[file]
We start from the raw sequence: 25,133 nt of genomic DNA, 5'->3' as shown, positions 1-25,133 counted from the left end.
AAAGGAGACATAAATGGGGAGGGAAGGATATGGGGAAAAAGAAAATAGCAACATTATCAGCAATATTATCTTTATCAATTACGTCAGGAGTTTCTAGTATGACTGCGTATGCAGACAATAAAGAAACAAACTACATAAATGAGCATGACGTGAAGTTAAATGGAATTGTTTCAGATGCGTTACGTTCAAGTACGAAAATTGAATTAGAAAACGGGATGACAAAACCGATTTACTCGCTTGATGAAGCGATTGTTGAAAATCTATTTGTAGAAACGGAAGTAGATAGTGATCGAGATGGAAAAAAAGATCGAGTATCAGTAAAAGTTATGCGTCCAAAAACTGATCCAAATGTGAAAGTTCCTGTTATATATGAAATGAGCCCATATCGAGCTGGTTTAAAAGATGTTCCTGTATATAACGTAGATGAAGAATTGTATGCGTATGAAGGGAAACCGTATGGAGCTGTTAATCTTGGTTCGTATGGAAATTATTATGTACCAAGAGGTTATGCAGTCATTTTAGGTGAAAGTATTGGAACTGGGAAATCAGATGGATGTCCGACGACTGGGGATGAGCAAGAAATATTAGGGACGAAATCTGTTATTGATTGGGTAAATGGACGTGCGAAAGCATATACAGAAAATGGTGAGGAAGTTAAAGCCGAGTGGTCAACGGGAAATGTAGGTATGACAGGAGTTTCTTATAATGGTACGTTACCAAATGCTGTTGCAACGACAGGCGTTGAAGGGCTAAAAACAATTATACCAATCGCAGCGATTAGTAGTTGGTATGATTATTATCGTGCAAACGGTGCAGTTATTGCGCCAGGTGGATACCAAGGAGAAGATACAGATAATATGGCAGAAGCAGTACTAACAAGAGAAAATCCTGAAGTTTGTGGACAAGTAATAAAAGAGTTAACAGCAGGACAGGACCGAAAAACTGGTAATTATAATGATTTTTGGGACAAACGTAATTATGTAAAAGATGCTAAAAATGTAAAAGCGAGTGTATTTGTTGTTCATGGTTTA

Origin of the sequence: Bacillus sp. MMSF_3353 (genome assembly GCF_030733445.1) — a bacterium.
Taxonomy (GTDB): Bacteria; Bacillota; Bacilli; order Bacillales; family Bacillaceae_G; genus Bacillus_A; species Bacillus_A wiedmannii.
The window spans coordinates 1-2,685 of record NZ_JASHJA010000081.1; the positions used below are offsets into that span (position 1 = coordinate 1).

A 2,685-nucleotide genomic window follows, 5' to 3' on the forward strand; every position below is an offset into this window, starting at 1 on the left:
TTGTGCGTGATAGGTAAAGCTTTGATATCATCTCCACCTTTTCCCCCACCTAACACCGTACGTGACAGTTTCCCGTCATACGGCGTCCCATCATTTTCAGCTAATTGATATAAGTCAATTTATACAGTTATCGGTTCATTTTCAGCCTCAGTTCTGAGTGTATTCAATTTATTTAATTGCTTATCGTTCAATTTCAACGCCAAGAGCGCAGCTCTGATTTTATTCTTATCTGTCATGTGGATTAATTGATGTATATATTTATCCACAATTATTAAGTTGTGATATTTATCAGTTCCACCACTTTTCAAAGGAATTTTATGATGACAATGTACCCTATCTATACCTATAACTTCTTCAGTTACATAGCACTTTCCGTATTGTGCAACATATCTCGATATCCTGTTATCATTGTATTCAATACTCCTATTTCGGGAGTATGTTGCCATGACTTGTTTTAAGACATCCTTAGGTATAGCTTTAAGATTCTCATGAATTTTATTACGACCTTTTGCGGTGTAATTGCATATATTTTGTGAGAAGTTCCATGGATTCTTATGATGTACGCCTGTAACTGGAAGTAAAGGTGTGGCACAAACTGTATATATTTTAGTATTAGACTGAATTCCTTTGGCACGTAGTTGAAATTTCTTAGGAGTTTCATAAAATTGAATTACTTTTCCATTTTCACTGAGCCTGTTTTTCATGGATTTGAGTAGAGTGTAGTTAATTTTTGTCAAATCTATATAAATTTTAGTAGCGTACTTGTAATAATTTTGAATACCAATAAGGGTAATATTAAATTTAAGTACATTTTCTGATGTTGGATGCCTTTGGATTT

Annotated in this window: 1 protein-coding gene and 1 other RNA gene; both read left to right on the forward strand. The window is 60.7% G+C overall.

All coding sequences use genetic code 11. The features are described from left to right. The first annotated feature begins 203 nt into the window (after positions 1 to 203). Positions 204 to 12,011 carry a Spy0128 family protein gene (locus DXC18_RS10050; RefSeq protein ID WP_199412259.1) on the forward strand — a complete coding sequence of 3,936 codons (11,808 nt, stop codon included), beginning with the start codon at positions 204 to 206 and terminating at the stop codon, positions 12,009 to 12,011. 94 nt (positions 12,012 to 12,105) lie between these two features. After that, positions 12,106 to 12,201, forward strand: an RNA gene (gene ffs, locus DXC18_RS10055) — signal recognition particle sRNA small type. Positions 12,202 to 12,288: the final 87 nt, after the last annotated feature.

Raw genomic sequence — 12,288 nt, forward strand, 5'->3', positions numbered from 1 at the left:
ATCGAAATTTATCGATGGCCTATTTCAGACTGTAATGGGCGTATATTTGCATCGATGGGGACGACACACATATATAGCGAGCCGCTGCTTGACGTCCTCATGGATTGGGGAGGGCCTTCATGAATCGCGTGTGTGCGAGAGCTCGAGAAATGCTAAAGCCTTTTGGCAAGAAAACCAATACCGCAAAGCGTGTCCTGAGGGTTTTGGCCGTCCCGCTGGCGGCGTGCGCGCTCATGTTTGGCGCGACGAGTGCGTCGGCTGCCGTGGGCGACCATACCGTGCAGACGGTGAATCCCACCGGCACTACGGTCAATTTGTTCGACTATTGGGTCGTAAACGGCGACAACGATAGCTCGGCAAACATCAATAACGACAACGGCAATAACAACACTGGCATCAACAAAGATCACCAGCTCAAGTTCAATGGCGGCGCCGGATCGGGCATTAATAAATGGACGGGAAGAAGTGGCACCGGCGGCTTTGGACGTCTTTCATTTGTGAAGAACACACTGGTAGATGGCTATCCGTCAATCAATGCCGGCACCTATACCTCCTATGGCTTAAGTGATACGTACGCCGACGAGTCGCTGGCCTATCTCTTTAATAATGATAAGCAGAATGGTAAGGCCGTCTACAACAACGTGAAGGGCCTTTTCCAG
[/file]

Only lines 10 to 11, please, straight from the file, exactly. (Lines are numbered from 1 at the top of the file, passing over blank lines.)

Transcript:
Raw genomic sequence — 12,288 nt, forward strand, 5'->3', positions numbered from 1 at the left:
ATCGAAATTTATCGATGGCCTATTTCAGACTGTAATGGGCGTATATTTGCATCGATGGGGACGACACACATATATAGCGAGCCGCTGCTTGACGTCCTCATGGATTGGGGAGGGCCTTCATGAATCGCGTGTGTGCGAGAGCTCGAGAAATGCTAAAGCCTTTTGGCAAGAAAACCAATACCGCAAAGCGTGTCCTGAGGGTTTTGGCCGTCCCGCTGGCGGCGTGCGCGCTCATGTTTGGCGCGACGAGTGCGTCGGCTGCCGTGGGCGACCATACCGTGCAGACGGTGAATCCCACCGGCACTACGGTCAATTTGTTCGACTATTGGGTCGTAAACGGCGACAACGATAGCTCGGCAAACATCAATAACGACAACGGCAATAACAACACTGGCATCAACAAAGATCACCAGCTCAAGTTCAATGGCGGCGCCGGATCGGGCATTAATAAATGGACGGGAAGAAGTGGCACCGGCGGCTTTGGACGTCTTTCATTTGTGAAGAACACACTGGTAGATGGCTATCCGTCAATCAATGCCGGCACCTATACCTCCTATGGCTTAAGTGATACGTACGCCGACGAGTCGCTGGCCTATCTCTTTAATAATGATAAGCAGAATGGTAAGGCCGTCTACAACAACGTGAAGGGCCTTTTCCAG